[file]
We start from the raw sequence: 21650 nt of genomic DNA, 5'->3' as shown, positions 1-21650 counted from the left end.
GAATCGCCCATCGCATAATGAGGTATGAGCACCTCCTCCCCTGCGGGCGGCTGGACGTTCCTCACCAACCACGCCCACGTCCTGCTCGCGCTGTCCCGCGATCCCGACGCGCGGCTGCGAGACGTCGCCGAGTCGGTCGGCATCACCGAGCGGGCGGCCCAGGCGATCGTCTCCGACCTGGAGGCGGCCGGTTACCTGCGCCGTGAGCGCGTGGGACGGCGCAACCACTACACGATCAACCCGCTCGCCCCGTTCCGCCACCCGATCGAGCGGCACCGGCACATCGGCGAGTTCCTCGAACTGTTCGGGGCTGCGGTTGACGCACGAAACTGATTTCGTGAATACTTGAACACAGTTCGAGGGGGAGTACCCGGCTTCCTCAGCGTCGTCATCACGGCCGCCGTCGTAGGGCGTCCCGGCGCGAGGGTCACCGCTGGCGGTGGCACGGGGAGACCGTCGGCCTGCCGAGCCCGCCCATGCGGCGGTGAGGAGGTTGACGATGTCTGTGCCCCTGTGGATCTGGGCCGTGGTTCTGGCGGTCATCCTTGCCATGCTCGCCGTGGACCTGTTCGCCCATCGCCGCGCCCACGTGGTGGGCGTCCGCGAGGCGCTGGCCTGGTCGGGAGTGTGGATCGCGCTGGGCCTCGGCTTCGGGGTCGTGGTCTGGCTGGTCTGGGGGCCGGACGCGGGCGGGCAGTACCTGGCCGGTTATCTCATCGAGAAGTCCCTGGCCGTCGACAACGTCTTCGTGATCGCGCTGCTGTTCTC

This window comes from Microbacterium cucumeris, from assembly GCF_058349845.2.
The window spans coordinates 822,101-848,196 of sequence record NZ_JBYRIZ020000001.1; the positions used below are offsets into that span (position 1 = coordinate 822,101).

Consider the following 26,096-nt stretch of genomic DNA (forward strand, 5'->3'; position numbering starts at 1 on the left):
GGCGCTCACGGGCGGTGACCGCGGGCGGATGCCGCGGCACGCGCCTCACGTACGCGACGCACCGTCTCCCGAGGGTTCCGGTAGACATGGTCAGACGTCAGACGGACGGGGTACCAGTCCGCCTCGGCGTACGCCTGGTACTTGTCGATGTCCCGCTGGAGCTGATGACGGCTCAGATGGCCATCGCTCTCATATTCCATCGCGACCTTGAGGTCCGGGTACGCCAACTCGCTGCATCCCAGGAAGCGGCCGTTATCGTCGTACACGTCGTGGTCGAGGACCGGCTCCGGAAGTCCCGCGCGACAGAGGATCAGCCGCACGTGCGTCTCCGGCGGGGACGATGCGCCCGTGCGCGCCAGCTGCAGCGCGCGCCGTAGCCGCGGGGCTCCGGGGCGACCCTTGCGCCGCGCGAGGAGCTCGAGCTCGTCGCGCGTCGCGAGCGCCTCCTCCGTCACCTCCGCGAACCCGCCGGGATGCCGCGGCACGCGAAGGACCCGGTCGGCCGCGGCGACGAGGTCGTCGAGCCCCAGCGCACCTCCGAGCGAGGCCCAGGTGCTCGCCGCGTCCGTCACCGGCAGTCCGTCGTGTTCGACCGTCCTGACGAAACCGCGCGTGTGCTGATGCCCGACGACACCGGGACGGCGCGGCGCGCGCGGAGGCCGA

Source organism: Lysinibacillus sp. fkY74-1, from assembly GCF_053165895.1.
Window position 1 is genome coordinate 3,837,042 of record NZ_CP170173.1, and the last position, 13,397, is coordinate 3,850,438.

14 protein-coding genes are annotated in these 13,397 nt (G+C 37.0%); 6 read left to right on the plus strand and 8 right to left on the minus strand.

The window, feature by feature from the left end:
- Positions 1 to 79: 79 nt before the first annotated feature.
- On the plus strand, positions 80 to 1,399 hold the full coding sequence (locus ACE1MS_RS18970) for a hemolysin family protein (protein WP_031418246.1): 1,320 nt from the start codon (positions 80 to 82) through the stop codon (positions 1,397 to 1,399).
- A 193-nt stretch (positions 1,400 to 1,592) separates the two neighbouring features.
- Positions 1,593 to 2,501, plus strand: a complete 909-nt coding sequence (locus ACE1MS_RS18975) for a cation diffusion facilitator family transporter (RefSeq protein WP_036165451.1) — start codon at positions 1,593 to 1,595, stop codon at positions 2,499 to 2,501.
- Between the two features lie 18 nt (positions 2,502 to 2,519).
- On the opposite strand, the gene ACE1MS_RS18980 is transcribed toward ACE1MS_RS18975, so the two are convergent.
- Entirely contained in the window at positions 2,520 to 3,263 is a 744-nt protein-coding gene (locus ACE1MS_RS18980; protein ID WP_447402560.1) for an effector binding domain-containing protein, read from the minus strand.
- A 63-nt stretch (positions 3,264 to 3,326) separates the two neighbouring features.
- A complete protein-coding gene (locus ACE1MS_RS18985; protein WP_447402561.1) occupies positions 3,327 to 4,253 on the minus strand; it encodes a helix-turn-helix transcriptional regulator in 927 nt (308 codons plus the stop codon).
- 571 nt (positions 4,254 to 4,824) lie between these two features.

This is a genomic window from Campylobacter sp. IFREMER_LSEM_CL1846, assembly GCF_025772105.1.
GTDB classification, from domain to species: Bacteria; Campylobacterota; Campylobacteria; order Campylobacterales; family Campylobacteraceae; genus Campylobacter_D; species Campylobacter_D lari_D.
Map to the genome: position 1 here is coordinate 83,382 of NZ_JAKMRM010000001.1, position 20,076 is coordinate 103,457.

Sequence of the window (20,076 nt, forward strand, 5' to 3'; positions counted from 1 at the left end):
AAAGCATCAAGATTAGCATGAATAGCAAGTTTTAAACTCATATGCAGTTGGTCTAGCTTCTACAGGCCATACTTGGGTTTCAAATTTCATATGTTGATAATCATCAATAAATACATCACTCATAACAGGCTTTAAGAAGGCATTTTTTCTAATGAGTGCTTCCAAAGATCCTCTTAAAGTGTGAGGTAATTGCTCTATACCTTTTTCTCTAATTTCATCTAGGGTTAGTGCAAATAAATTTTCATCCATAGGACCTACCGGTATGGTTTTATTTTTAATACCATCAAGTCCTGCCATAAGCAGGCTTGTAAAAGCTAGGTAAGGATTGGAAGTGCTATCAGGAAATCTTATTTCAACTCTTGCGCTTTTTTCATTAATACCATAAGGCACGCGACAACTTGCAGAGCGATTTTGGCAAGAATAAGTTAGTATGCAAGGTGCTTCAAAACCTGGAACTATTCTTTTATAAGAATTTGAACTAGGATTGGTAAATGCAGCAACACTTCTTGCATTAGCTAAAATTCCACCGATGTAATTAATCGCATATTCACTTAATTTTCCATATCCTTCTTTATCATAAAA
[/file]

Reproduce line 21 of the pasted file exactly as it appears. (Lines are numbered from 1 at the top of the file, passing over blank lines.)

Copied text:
This is a genomic window from Campylobacter sp. IFREMER_LSEM_CL1846, assembly GCF_025772105.1.